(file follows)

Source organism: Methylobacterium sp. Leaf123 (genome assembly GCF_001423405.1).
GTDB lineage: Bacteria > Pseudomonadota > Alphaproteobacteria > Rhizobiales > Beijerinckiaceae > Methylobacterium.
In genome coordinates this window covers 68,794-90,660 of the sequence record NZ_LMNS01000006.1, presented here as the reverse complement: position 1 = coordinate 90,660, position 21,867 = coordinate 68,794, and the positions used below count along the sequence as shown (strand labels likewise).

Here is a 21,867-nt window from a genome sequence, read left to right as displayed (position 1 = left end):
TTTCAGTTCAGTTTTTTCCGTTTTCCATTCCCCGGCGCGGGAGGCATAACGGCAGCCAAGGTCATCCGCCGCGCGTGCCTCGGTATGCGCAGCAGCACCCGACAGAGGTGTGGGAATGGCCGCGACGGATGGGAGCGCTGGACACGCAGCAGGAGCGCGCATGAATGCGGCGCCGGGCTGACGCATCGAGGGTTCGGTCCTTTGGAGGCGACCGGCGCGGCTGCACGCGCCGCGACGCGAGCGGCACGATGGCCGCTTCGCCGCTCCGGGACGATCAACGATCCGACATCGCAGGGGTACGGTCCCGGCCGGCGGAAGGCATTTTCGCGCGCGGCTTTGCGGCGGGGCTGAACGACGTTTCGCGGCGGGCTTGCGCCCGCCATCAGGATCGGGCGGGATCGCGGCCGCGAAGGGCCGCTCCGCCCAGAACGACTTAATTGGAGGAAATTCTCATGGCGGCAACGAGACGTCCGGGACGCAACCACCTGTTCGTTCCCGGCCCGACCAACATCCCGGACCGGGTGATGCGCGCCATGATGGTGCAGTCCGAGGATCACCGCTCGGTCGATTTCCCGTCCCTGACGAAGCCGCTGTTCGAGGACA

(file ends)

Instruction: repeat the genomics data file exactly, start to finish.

Source organism: Methylobacterium sp. Leaf123 (genome assembly GCF_001423405.1).
GTDB lineage: Bacteria > Pseudomonadota > Alphaproteobacteria > Rhizobiales > Beijerinckiaceae > Methylobacterium.
In genome coordinates this window covers 68,794-90,660 of the sequence record NZ_LMNS01000006.1, presented here as the reverse complement: position 1 = coordinate 90,660, position 21,867 = coordinate 68,794, and the positions used below count along the sequence as shown (strand labels likewise).

Here is a 21,867-nt window from a genome sequence, read left to right as displayed (position 1 = left end):
TTTCAGTTCAGTTTTTTCCGTTTTCCATTCCCCGGCGCGGGAGGCATAACGGCAGCCAAGGTCATCCGCCGCGCGTGCCTCGGTATGCGCAGCAGCACCCGACAGAGGTGTGGGAATGGCCGCGACGGATGGGAGCGCTGGACACGCAGCAGGAGCGCGCATGAATGCGGCGCCGGGCTGACGCATCGAGGGTTCGGTCCTTTGGAGGCGACCGGCGCGGCTGCACGCGCCGCGACGCGAGCGGCACGATGGCCGCTTCGCCGCTCCGGGACGATCAACGATCCGACATCGCAGGGGTACGGTCCCGGCCGGCGGAAGGCATTTTCGCGCGCGGCTTTGCGGCGGGGCTGAACGACGTTTCGCGGCGGGCTTGCGCCCGCCATCAGGATCGGGCGGGATCGCGGCCGCGAAGGGCCGCTCCGCCCAGAACGACTTAATTGGAGGAAATTCTCATGGCGGCAACGAGACGTCCGGGACGCAACCACCTGTTCGTTCCCGGCCCGACCAACATCCCGGACCGGGTGATGCGCGCCATGATGGTGCAGTCCGAGGATCACCGCTCGGTCGATTTCCCGTCCCTGACGAAGCCGCTGTTCGAGGACA